Mr Wilson (5:20pm) — It is certainly time for the Australian government to get serious about the issue of waste and resource management, because it's a grave matter of environmental degradation and it's a clear market failure. It's also a missed opportunity in terms of innovation and new jobs in manufacturing.
In terms of the current extinction crisis in Australia, the fact is we are, sadly, leading the world when it comes to mammal extinctions. According to the deputy director of the Threatened Species Recovery Hub, a quarter of Australian species are effectively in the waiting room just outside the ICU.
You have to remember that marine species and ecosystems are at risk as a result of plastic waste. Of course it's a good thing that we're talking about it, but we have to do a lot more than just talk about it. I'm glad there's an Assistant Minister for Waste Reduction and Environmental Management in the form of the member for Brisbane, and I wish him well, but, as the Shadow Assistant Minister for the Environment, I'm concerned that the government's new-found and reactive interest in the issue is not matched by a commitment to take real action. I hope I'm wrong.
We produce a lot of waste in Australia on a per capita basis, and we don't re-use or recycle very much of it. That's especially true when it comes to plastic, which is a particular problem. It might be a wonder material in some respects, but it is without a doubt an environmental nightmare. It would shock many Australians to know that when they sort out the plastic for the recycling bin, hardly any of it is reprocessed or recycled in Australia. More and more plastic is turning up in the gut of fish, turtles and birds. That's awful in itself, but it also has the potential to affect human health.
Globally, 15 million tonnes of plastic waste is getting into the ocean each year through rivers and stormwater systems, through coastal dumping and through poor fishery practices. That is projected to double by the year 2025. It's currently predicted that by 2050 there will be as much plastic in our oceans by weight as fish. Take the next logical step from that shocking statistic. The plastic will be in the fish, then the fire-retardants and colourants from the plastic will be in the fish, and then those chemicals, some of which are carcinogenic, will be in us. And yet it's only really now, when countries are refusing to take our plastic waste, that we are waking up to the problem and that the government is waking up to the problem. If a country like Australia can't do much better, we're hardly going to be in a position to expect less-developed nations in our region to improve their approach, and a lot of their plastic waste is ending up on our shores. There is no doubt that this is a matter crying out for national leadership.
That's why Labor introduced a National Waste Strategy in 2011 with a product stewardship framework to start the process by which companies take responsibility for the waste recovery of certain products. At the recent election we promised to introduce a National Waste Commissioner, to provide $60 million in direct funding for waste initiatives, to ban single-use plastic bags and microbeads, and to create a National Container Deposit Scheme.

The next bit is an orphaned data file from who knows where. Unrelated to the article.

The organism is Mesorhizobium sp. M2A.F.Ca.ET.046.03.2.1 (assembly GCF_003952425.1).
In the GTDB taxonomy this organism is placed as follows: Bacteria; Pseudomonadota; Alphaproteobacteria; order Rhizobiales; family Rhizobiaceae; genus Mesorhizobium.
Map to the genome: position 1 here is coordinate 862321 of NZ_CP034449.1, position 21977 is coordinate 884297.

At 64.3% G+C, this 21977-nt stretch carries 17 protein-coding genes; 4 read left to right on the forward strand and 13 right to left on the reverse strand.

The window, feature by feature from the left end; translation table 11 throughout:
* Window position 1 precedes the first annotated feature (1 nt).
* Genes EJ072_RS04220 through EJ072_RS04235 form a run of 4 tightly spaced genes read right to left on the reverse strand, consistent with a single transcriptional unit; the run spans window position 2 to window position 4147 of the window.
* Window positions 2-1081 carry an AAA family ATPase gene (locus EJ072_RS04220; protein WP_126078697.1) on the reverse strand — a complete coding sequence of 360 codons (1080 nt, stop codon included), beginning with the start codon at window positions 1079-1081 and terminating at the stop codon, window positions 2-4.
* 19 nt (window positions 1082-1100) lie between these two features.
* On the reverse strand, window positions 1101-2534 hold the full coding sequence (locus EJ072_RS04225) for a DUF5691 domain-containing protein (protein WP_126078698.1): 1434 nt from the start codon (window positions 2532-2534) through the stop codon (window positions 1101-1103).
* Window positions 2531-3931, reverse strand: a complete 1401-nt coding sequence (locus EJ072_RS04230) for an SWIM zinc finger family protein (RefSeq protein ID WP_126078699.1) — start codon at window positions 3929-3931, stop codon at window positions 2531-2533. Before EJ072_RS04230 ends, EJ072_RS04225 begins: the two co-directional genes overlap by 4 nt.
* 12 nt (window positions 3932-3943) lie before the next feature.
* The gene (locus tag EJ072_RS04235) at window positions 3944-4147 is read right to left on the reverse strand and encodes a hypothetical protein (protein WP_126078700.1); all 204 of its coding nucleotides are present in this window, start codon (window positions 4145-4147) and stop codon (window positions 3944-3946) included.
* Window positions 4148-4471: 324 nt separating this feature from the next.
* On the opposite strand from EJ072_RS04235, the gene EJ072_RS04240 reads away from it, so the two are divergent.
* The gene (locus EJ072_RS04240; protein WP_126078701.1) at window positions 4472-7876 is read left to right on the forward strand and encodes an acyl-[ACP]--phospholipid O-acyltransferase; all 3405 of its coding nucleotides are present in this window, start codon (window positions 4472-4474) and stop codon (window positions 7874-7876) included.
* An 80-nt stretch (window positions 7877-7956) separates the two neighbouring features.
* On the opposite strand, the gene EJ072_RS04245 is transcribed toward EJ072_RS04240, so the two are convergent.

The Coalition has not taken up a single one of those initiatives, nor have they taken up some of the key recommendations from the 2018 Senate inquiry on waste, which included: setting procurement targets for the use of recycled material by federal agencies and in projects that receive federal funding; the implementation of all 65 agreed improvements to the National Waste Reporting process; and mandatory product stewardship arrangements for things like tyres and e-waste. The government has made quite a song and dance about its $167 million recycling investment plan, but it's utterly ridiculous for the member for Ryan to describe that as an unprecedented approach to waste management. The $100 million of that program, fully 60 per cent of the program spending as a whole, is not new or additional money. It's just a labelling exercise. It's money that has been in the CEFC. It's been dispersed by the CEFC in previous years. There's not one dollar more of funding. It is not new or additional in any way, shape or form. That kind of costuming exercise doesn't inspire a lot of confidence at a time when we're supposed to be doing more about plastic waste and more about waste and resource management in general.
We desperately need national leadership on waste and resource management. Various state and territory governments are stepping up. Local governments around Australia are pioneering new methods of reuse and recycling. Communities around Australia are keen to do their bit. And it's well past time for the federal government, for our national government, to come to the party. If we get it right, there will be considerable benefits for Australia in new and innovative manufacturing opportunities. But, most importantly of all, our environment absolutely requires it. The community expects us to get on with it, and the test is whether the government will respond to those calls.